A heroine who places herself in the back seat during a revolution makes for an unsatisfying end to the series. (Steampunk....

REMNANTS OF TOMORROW

The conclusion to the Ashes of Twilight trilogy misses the potential of its promised revolution, focusing on pining over punches.

Shadow of Glass (2013) left Wren imprisoned at the hands of her father, the Master General Enforcer of the dome. Now she waits in isolation for a chance to escape. An unexpected ally reveals the fate of her paramours, Pace and Levi, and soon enough, they’re reunited. However, Wren’s father quickly foils their getaway plan, and Wren and her friends are cast outside the dome, enslaved to a band of rovers. All but doomed in violent new territory, Wren must decide which boy she truly loves before it’s too late to tell him. The ensuing battles rip apart their old world as Wren finally confronts her father and greets the dawn of a new era. Tayler paints elaborate, engrossing settings and never shies from a well-orchestrated, bloody battle scene. However, Wren disappoints as a heroine. Though constantly told she inspires all around her, she lets her love interests lead in both the great battle for the dome and its aftermath. By the time Wren finally chooses a beau, readers will wish she’d chosen to focus on herself. Her flat, present-tense narration is meted out in short sentences, a choppy delivery that grates.

A heroine who places herself in the back seat during a revolution makes for an unsatisfying end to the series. (Steampunk. 14-16)

Pub Date: March 18, 2014

ISBN: 978-0-312-64177-1

Page Count: 320

Publisher: St. Martin's Griffin

Review Posted Online: Jan. 29, 2014

Kirkus Reviews Issue: Feb. 15, 2014

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It’s imaginative enough, but it lacks the convincing philosophical worldbuilding essential to successful fantasy.

THE TEMPLE OF DOUBT

From the Temple of Doubt series , Vol. 1

A fantasy series opener pits adolescent angst against an all-powerful religion.

Living in Port Sapphire, on the island of New Meridian in the world of Kuldor, almost-16-year-old Hadara chafes under the tenets of a religion headed by the god Nihil that teaches that magic is superior to anything in nature. Since Hadara and her mother continue the passed-down-in-the-female-line family business of concocting healing potions from plants, the two are regarded with suspicion even as their services are sought out by townspeople. When an object falls from the sky into the marsh, Azwans (mages of Nihil) and their oversized Feroxi guards arrive to investigate, complicating things for Hadara and her family, not least because Hadara begins to have feelings for one of the guards. Although Hadara is a delightfully pert narrator, the story’s foremost tension—her subversive doubt of Nihil’s tenets—fails to reach its full potential because the religious concepts are not convincingly clear enough to weave themselves inextricably into the story. Levy shines brightest in her potent descriptions of settings and her imaginative scenes. Continuity, however, is a recurring problem. Among other lapses, the first two chapters seem to be two separate beginnings.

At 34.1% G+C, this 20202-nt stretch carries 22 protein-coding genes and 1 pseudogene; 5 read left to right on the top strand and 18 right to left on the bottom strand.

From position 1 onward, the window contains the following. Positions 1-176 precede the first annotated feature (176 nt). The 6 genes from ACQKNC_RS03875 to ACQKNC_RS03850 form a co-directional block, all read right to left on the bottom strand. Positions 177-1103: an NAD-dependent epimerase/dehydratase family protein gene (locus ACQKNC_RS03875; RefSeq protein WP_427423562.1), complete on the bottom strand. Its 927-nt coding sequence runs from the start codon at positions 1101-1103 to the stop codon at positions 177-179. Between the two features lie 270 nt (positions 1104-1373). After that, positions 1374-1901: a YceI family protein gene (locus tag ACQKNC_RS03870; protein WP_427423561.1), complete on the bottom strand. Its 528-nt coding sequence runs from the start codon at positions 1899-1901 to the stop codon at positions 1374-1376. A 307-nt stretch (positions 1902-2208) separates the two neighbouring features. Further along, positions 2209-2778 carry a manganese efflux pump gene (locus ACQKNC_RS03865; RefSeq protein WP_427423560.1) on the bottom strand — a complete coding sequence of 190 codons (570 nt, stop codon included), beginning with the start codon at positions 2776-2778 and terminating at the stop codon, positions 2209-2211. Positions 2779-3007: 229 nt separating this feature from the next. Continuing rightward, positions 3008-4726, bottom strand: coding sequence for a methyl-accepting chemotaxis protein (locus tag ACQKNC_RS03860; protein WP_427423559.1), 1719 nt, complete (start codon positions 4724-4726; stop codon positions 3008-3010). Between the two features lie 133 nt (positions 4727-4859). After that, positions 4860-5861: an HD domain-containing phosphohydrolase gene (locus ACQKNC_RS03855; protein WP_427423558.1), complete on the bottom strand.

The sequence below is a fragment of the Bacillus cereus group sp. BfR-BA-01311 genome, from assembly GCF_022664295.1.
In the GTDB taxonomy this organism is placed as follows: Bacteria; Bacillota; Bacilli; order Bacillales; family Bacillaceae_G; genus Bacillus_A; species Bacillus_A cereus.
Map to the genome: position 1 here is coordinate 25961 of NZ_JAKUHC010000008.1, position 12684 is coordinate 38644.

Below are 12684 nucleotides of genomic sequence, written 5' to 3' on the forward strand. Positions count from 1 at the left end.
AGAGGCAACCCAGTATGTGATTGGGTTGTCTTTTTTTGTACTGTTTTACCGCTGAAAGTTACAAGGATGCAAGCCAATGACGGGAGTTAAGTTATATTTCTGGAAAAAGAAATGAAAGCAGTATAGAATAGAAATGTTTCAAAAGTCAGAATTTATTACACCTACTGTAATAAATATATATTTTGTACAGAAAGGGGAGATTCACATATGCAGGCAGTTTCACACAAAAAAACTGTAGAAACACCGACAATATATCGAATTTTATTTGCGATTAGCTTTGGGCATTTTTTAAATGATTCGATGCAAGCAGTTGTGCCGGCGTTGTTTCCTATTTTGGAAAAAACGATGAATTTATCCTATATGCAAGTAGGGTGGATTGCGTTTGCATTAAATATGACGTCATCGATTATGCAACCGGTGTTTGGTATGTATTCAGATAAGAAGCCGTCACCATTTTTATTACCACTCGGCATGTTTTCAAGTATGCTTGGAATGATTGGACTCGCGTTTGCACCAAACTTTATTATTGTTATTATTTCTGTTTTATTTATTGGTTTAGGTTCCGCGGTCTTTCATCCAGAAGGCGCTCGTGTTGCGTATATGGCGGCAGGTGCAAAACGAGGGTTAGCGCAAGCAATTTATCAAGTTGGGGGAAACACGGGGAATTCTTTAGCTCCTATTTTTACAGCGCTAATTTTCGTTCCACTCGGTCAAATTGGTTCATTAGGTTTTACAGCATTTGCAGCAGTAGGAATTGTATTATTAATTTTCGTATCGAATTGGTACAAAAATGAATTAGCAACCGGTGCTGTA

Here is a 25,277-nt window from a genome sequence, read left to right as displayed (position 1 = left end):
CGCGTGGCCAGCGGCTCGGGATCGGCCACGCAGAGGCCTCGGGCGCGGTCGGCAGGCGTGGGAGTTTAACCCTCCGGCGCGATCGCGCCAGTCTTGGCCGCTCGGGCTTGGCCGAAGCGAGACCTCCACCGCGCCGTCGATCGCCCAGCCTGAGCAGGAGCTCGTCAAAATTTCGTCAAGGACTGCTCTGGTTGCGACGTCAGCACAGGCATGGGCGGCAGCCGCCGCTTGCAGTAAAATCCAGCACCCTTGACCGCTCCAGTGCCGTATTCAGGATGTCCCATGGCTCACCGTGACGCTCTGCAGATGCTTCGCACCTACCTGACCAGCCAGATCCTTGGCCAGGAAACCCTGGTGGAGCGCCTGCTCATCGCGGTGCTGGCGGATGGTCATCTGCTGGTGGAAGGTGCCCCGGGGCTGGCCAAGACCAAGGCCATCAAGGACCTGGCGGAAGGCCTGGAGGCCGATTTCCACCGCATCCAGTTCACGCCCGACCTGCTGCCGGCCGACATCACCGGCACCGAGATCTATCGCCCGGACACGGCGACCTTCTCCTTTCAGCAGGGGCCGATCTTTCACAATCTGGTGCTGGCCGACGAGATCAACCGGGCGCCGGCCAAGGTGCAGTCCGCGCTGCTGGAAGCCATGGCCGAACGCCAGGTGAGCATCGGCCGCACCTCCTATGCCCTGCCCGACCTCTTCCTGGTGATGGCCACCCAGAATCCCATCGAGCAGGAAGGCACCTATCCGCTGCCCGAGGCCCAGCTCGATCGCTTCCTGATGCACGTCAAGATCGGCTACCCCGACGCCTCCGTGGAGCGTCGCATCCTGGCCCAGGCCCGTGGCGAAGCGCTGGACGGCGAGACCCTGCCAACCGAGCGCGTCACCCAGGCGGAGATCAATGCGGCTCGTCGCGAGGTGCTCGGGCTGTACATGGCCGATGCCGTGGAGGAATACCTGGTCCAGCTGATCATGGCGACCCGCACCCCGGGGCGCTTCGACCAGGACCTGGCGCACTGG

It’s imaginative enough, but it lacks the convincing philosophical worldbuilding essential to successful fantasy. (Fantasy. 14-16)

Pub Date: Aug. 4, 2015

ISBN: 978-1-63220-427-1

Page Count: 304

Publisher: Sky Pony Press

Review Posted Online: June 6, 2015

Kirkus Reviews Issue: June 15, 2015

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Forgettable. (Fiction. 14-16)

HIT

A dual-narrator novel explores the concept of forgiveness.

Budding poet Sarah is torn between two colleges: Mills, which has offered her a full scholarship, and the University of Washington, whose only appeal is Mr. Haddings. A grad student and poet-in-residence at her school, the charismatic Haddings has Sarah considering a change of plans, to the dismay of Sarah’s controlling mother. Haddings knows he needs to keep the relationship professional, but he’s having a hard time with that. Then, in a moment of distraction, Haddings hits Sarah with his car. Over the next three days, Sarah will cope with the pain, the accident and her worries about her future, while her family—oblivious father, brittle mother and immature brother—and her best friend try to help her. Haddings copes with his crushing guilt, usually making choices that make everything worse. Straining credulity, both Sarah and Haddings wonder if there might be a chance for them still, when the more important question is whether they can ever forgive. Plot events are sequenced poorly and depend far too much on coincidence for their effect; the dual narrative does not provide substantial additional insight, making it feel contrived as well. Stilted dialogue makes characters feel flat, particularly Sarah’s brother.

Forgettable. (Fiction. 14-16)

Pub Date: Oct. 7, 2014

ISBN: 978-0-310-7295-0-1

Page Count: 224

Publisher: Blink

Review Posted Online: July 22, 2014

Kirkus Reviews Issue: Sept. 1, 2014

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